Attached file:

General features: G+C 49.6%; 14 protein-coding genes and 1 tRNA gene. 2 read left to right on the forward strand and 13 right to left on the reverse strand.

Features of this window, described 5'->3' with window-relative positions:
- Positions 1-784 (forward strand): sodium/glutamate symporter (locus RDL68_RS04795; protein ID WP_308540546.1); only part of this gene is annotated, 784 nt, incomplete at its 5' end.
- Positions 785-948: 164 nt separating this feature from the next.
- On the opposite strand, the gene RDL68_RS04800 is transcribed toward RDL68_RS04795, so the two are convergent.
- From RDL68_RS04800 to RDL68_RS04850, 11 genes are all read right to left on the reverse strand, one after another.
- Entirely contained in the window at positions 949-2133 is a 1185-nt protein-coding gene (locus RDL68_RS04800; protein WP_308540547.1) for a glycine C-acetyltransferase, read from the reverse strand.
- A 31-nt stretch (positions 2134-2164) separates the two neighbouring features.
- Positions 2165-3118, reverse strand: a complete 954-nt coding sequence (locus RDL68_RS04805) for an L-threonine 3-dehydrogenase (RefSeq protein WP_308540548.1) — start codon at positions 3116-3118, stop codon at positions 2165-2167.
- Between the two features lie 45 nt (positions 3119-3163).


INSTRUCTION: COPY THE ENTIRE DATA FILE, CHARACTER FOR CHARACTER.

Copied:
General features: G+C 49.6%; 14 protein-coding genes and 1 tRNA gene. 2 read left to right on the forward strand and 13 right to left on the reverse strand.

Features of this window, described 5'->3' with window-relative positions:
- Positions 1-784 (forward strand): sodium/glutamate symporter (locus RDL68_RS04795; protein ID WP_308540546.1); only part of this gene is annotated, 784 nt, incomplete at its 5' end.
- Positions 785-948: 164 nt separating this feature from the next.
- On the opposite strand, the gene RDL68_RS04800 is transcribed toward RDL68_RS04795, so the two are convergent.
- From RDL68_RS04800 to RDL68_RS04850, 11 genes are all read right to left on the reverse strand, one after another.
- Entirely contained in the window at positions 949-2133 is a 1185-nt protein-coding gene (locus RDL68_RS04800; protein WP_308540547.1) for a glycine C-acetyltransferase, read from the reverse strand.
- A 31-nt stretch (positions 2134-2164) separates the two neighbouring features.
- Positions 2165-3118, reverse strand: a complete 954-nt coding sequence (locus RDL68_RS04805) for an L-threonine 3-dehydrogenase (RefSeq protein WP_308540548.1) — start codon at positions 3116-3118, stop codon at positions 2165-2167.
- Between the two features lie 45 nt (positions 3119-3163).